The battle off Samar

USS Hoel

USS Hoel, from Wikipedia

7th fleet had 18 escort carrier divided into thee task units. They were equipped for fighting submarines and providing air cover to the landing, not for full on naval battle. These are usually referred to by their radio call signs Taffy 1, Taffy 2, and the most northerly, Taffy 3 under Rear Admiral Clifton Sprague. It was a routine morning until at 0647 Ensign Jensen from the Kadashan Bay sighted (and attacked) a force that he accurately reported as 4 Battleships and 8 Cruisers. The surprise was complete. A few minutes later heavy shells began falling around the carriers.

Admiral Sprague was in trouble. He was being chased by heavily armed warships which were considerably faster than his escort carriers and were already in range. He also had very few weapons that could hurt them. He started chasing shell splashes, making smoke, running away, and yelling for help, from 3d fleet, 7th fleet, a merciful God, or somewhere. At 0716 he also ordered his three destroyers, the Hoel, the Herrmann, and the Johnston, to counterattack the Japanese which they did with incredible bravery. At 0750 the Destroyer escorts also attacked. Remember these are anti submarine ships with 5 in and 3 inch guns going on the attack against Battleships and Heavy Cruisers. Not terribly different from charging the Russian guns 90 years before. They attacked with torpedoes and guns and managed to disrupt the Japanese formation enough to give Sprague a chance to get away. All the available aircraft also attacked even though they weren’t carrying the proper (if any) ordnance for this work, they strafed and buzzed and annoyed the Japanese though.

By 0945 the Johnston, the Hoel and destroyer escort the Samuel B. Roberts had been sunk. and the escort carrier Gambier Bay was hit repeatedly by 8 inch shells and sank at 0907.

But Kurita had lost control of his formation (and was probably worrying about when 3d fleet would turn up) and broke off the action at 0911.

While Taffy 3 was doing all this, Taffy 1 was subjected to the first organized use of that new weapon: the Kamikaze, Taffy three would be so attacked in the afternoon.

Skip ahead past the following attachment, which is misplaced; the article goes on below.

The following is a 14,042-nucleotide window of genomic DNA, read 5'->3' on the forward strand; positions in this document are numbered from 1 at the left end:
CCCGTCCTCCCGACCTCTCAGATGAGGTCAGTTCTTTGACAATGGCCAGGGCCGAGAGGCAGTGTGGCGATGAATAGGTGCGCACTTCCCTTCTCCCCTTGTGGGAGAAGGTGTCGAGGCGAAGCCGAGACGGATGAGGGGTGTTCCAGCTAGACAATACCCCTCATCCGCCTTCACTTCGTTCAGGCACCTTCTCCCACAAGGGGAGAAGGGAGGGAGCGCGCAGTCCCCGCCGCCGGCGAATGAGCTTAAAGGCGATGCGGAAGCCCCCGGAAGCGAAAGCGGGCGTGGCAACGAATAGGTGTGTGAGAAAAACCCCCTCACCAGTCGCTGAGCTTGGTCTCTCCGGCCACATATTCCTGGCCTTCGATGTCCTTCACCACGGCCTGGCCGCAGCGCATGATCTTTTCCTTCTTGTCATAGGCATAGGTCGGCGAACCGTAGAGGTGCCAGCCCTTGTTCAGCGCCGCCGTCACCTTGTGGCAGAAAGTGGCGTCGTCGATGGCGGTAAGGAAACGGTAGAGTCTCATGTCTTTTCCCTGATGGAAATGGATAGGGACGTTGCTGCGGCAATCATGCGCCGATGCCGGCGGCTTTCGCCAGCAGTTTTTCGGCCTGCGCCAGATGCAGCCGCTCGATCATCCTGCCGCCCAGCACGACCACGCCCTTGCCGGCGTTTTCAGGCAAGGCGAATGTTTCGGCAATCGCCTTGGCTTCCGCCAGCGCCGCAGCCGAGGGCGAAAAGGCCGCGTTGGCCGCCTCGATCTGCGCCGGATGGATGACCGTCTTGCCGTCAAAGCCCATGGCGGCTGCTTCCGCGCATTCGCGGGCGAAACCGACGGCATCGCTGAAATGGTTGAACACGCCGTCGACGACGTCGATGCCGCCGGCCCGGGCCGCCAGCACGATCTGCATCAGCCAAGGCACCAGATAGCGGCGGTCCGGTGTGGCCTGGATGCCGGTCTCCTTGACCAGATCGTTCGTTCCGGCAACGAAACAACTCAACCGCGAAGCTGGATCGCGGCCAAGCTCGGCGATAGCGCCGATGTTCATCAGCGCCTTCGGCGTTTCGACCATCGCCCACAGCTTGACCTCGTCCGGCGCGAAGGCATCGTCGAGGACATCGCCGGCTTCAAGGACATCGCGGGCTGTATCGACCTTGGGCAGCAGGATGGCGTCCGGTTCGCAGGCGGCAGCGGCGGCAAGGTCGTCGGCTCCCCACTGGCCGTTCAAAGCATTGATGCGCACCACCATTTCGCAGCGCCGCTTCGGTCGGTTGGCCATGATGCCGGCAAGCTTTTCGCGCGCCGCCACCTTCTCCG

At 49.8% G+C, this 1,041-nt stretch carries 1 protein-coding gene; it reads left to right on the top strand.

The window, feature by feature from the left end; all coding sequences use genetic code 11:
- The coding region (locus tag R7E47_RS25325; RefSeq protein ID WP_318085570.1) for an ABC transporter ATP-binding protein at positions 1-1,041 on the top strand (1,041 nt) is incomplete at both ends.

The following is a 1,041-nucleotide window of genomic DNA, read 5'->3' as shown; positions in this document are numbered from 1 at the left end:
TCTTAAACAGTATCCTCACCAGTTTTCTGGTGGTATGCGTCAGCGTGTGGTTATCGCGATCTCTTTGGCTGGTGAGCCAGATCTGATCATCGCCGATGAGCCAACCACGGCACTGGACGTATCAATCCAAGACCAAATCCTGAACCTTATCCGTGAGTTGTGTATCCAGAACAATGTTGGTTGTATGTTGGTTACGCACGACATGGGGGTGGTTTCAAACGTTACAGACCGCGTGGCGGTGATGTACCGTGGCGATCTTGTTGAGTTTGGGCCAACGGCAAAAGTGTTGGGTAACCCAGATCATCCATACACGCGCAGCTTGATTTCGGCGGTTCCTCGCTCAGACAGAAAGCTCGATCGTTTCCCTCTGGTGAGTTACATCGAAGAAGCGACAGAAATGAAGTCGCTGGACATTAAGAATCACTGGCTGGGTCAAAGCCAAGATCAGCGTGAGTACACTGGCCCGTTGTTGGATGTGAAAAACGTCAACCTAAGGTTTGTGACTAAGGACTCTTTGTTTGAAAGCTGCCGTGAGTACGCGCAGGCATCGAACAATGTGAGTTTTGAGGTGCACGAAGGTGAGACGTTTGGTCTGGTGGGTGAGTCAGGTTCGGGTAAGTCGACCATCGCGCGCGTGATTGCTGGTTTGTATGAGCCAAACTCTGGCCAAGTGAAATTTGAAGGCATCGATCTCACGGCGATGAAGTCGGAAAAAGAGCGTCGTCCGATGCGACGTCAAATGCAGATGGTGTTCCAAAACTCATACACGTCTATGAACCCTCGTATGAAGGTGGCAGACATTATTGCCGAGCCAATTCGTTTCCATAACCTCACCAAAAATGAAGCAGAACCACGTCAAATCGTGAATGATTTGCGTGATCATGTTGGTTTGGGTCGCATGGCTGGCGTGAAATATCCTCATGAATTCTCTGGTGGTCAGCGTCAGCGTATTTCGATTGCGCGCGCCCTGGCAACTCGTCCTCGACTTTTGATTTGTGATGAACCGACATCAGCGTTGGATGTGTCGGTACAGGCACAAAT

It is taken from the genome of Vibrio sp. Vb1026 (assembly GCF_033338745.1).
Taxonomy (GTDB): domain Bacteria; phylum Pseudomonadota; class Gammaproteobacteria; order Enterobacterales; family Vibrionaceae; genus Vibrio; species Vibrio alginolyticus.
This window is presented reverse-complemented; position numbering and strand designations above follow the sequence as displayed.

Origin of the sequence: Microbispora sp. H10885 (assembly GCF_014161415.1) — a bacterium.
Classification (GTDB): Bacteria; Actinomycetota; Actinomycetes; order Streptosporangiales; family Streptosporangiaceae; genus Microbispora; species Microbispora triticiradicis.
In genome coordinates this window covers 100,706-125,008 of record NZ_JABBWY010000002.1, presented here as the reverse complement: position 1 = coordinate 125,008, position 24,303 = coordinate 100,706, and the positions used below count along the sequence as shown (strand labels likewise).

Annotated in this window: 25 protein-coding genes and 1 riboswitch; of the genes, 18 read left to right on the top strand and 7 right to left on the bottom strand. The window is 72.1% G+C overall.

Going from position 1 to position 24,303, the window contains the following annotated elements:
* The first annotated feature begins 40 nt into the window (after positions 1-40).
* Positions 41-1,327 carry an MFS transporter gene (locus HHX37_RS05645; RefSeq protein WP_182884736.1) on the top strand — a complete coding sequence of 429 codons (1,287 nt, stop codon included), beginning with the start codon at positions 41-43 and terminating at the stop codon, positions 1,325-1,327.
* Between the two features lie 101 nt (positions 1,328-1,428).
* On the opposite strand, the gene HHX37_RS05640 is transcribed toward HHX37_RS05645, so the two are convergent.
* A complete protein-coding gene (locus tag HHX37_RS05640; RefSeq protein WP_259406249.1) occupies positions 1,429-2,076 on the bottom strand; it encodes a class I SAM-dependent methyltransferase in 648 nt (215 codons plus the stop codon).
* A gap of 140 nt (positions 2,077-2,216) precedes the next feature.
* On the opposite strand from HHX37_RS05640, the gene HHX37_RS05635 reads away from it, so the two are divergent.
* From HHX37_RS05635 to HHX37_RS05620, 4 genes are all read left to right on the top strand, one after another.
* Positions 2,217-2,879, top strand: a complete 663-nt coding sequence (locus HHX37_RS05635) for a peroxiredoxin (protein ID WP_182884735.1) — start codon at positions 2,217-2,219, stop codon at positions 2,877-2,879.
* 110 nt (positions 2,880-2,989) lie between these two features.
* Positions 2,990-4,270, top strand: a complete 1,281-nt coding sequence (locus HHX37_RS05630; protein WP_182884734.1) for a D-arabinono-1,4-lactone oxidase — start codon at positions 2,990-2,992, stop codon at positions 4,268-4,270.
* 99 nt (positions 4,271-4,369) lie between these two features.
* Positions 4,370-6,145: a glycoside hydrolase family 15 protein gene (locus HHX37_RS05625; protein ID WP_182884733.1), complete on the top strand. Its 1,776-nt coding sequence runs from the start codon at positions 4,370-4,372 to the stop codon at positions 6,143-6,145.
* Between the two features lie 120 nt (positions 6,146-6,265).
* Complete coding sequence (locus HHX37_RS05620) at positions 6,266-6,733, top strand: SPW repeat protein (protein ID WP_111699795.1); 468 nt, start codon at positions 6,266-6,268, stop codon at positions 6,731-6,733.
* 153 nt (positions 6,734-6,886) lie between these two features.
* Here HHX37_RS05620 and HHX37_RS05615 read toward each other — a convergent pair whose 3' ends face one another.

And so we have St Crispan’s Day, a day of mostly victorious battle for the English-speaking peoples. The English win one with a “Band of Brothers”; the British lose one heroically and gloriously, and the Americans win one part easily, live through a terrible nightmare, while the American varsity is off hunting empty carriers.

Forever Free…

mathew-brady-studio-abraham-lincoln-sitting-at-desk-1861_i-g-40-4017-fmlwf00z We often speak around here of overreaching executive orders but, it is hard to match the one whose anniversary we celebrate today. Today is the anniversary of Abraham Lincoln’s Emancipation Proclamation. For a document that in practical terms did nothing, it only applied where the government’s writ did not run, it changed the world.

“That on the first day of January, in the year of our Lord one thousand eight hundred and sixty-three, all persons held as slaves within any State or designated part of a State, the people whereof shall then be in rebellion against the United States, shall be then, thenceforward, and forever free;”

Amongst other thing, it guaranteed. that England and France would not intervene. Giuseppe Garibaldi the Italian soldier and diplomat said this about it:

giuseppe_garibaldi_1866Posterity will call you the great emancipator, a more enviable title than any crown could be, and greater than any merely mundane treasure…It is America, the same country which taught liberty to our forefathers, which now opens another solemn epoch of human progress. And while your tremendous courage astonishes the world, we are sadly reminded how this old Europe, which also can boast a great cause of liberty to fight for, has not found the mind or heart to equal you.” 

via Forever Free… | Practically Historical.

The Well-Liked Hegemon, Still

warningYou won’t be surprised to know that I think polling to be a very limited resource for leaders and managers. But it does have the advantage of giving us an idea of what others think, and so it has value, at least when it is done well. I’m a pure consumer, I don’t really know what goes into making a reliable poll but, experience suggests that Pew does a reasonable job. And they have recently released a poll on how the USA is perceived in the world. I found it pretty interesting, and bet you would too. The complete poll is here, but I’ll talk a bit about what struck me.